One of the most common questions asked by parents, especially around the holidays, is what kind of games should they buy for home to support what we are addressing in occupational therapy. With the holidays rolling in, I thought it might be helpful to share with you my favorite games in different categories. This post will be focusing on games that help develop or promote gross motor skills. For those of you that don’t know, gross motor skills are essentially the big movements we make with our bodies. Think jumping jacks, using two hands together, hand eye coordination, etc. All of these games can be adapted to an appropriate developmental or skill level of the players. Therapists use adaptations and modifications all of the time and we call it “grading”. So we can downgrade the task to make it simpler or upgrade it to make it more complex. In addition to the game suggestions, I will also suggest a modification so that you can downgrade the games at home as needed.
This game comes with a resistive band with visual markers of where hands should be placed to hold the band. It also comes with a spinner to see which character you land on. Each character has a corresponding exercise that is explained further in the booklet. This game is great for upper body strengthening, body awareness, and coordination skills.
You can downgrade each exercise by performing the exercise first and then having your kiddo copy you!
A yoga game with a pirate twist! There are various cards with yoga poses you must copy – but they each have a picture of where the parrot should be placed on your body while in your yoga position. Don’t drop the parrot! This is great for motor planning, body awareness, coordination, and even impulse control (you have to manage your body in order for the parrot to stay in place)!
You can downgrade the game by helping kiddo get into position and then placing the parrot on a stable spot for them.
This classic toy is quick, simple, and great for many different skills. Bilateral coordination, upper body/shoulder strength, hand eye coordination, motor planning, rhythm, and even muscle force gradation! This is also good practice for moving eyes in and apart (called convergence and divergence). Imitate different animals like alligator chomps (alternating which hands are on top) or bird wings. Choose different places to stand like tall kneeling or one leg.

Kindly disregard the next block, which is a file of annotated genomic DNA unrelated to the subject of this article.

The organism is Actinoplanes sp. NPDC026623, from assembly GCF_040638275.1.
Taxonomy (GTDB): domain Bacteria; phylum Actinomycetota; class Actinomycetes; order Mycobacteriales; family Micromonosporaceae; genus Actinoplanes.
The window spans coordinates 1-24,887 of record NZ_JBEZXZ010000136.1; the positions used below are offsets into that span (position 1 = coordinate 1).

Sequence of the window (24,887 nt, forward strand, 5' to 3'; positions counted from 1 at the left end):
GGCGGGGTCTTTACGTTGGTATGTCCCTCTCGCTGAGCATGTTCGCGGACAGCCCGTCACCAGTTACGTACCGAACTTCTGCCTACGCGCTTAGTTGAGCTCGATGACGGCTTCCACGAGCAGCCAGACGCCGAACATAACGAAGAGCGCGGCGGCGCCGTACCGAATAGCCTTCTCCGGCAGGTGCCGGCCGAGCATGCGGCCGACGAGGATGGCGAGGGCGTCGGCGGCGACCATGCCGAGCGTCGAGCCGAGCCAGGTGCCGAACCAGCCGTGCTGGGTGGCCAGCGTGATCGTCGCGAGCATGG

You can downgrade this by you being lower than your child which compensates for strength and coordination difficulties.
A classic game that most have in their gaming repertoire. This game is great for motor planning and coordination. It is HUGE for body awareness, proprioception, and left/right discrimination. Since you have to maintain your stance while playing, it also improves upper body and core strength which helps support fine motor skills as well. You can always “twist” the game up by using other body parts (ex. elbow, knee, head) or even speeding up the play with a lightning round!
Downgrades can be as simple as breaking down the task. For example, “Where is your right hand? Ok, place that on yellow!”. You could also give specific directions to assist with motor planning/moving their body in order to be successful. You can join in on the fun and model each turn as well.
Throw Throw Burrito
A creative game for you hand eye coordination and body awareness skills! This card game is a fast paced matching game with burrito throwing fun! Dodging the burritos includes motor planning and body awareness while throwing burritos includes hand eye coordination, muscle force gradation. bilateral coordination, as well as motor planning and body awareness!
Downgrade this game by designating matching times and burrito throwing times so that full focus can be on each respective task with less chaos for younger kiddos.
A gross motor game for your younger kids is the classic Hot Potato! Just like in the old school game in which you toss the potato around until someone yells STOP – this hot potato plays music. While the music plays, players toss the potato frantically to the next player. Whoever is holding the potato when the music stops is out! This game helps with hand eye coordination, bilateral coordination, trunk rotation (assuming you’re tossing it around a circle of participants), and muscle force gradation. Not to mention the added benefit of auditory discrimination by focusing on the music and the motor task of throwing!
You can downgrade this simple game by giving a visual or verbal cue once the music stops to help kiddos understanding that the tossing is paused. You can sit while tossing rather than standing and you could also be closer together for tossing or even roll to participants based on skill level.
Our hope is that this post gives you ideas for gifts or even fresh ways to play with games you already have! Ask your occupational therapist for specific recommendations for your child and family.
-Caitlin Sanschagrin, MS, OTR/L